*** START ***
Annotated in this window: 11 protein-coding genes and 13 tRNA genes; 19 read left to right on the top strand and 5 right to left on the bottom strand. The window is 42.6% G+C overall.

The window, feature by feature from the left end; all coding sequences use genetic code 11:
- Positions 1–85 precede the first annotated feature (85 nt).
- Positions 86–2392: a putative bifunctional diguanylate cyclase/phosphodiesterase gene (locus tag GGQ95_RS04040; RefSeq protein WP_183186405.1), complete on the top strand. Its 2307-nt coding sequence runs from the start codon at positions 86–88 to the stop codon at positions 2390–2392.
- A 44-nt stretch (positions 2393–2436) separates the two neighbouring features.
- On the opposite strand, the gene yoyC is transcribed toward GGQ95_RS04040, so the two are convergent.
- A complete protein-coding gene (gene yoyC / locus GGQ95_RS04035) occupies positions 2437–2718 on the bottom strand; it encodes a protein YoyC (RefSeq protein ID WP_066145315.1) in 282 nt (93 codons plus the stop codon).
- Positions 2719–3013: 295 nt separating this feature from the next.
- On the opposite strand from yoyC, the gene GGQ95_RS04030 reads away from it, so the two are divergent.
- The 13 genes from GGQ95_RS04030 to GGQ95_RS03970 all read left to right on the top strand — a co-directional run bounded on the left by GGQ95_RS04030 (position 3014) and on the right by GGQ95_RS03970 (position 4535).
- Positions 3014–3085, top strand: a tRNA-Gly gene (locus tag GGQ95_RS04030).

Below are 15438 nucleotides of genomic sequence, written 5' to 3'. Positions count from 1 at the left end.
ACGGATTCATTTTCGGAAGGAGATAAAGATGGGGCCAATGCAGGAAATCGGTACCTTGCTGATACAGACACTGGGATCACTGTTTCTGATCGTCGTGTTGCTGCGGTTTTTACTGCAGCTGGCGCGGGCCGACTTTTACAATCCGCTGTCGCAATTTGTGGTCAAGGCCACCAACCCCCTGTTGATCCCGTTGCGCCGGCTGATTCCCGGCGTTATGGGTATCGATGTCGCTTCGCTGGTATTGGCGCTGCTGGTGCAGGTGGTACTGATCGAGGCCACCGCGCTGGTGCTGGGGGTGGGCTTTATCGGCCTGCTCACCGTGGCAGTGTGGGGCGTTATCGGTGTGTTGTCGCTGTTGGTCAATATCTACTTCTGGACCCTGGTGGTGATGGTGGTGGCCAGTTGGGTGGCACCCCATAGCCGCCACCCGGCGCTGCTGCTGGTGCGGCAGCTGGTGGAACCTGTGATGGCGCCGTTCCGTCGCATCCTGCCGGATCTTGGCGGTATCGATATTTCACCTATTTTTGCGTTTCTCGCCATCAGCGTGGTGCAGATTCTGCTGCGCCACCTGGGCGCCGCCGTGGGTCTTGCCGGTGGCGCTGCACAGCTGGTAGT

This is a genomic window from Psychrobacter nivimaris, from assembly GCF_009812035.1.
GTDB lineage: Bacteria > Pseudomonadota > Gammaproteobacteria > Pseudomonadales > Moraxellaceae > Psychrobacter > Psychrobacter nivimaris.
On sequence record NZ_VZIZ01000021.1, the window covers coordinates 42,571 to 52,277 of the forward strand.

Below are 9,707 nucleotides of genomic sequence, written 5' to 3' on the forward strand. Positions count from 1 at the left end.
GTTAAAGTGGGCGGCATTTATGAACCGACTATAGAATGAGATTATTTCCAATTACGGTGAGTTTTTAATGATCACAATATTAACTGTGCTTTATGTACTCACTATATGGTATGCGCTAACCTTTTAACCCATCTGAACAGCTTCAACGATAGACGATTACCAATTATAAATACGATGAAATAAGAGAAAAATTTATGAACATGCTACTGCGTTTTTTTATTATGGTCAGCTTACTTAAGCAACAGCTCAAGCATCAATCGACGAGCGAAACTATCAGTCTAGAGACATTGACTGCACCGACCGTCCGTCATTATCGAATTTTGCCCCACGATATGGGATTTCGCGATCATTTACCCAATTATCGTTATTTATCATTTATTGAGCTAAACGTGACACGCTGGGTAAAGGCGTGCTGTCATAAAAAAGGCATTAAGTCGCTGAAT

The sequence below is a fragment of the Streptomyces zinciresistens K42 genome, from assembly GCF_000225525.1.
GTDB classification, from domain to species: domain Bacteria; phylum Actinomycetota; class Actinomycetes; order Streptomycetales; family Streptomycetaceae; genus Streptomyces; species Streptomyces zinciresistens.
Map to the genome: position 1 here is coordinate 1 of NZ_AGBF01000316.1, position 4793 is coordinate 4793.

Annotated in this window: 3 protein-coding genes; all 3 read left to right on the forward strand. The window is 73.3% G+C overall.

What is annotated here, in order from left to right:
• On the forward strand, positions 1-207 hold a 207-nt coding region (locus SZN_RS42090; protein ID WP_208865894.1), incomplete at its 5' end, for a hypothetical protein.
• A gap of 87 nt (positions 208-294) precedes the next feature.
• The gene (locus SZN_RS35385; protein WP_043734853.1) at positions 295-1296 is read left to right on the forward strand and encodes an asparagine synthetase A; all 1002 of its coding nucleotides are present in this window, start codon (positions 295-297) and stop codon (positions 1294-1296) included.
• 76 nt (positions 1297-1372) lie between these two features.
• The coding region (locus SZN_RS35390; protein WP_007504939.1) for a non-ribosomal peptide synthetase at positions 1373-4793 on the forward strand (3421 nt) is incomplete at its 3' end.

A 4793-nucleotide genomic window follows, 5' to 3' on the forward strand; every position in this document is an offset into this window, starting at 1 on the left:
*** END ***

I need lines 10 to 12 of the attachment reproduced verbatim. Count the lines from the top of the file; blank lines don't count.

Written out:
- The 13 genes from GGQ95_RS04030 to GGQ95_RS03970 all read left to right on the top strand — a co-directional run bounded on the left by GGQ95_RS04030 (position 3014) and on the right by GGQ95_RS03970 (position 4535).
- Positions 3014–3085, top strand: a tRNA-Gly gene (locus tag GGQ95_RS04030).

Below are 15438 nucleotides of genomic sequence, written 5' to 3'. Positions count from 1 at the left end.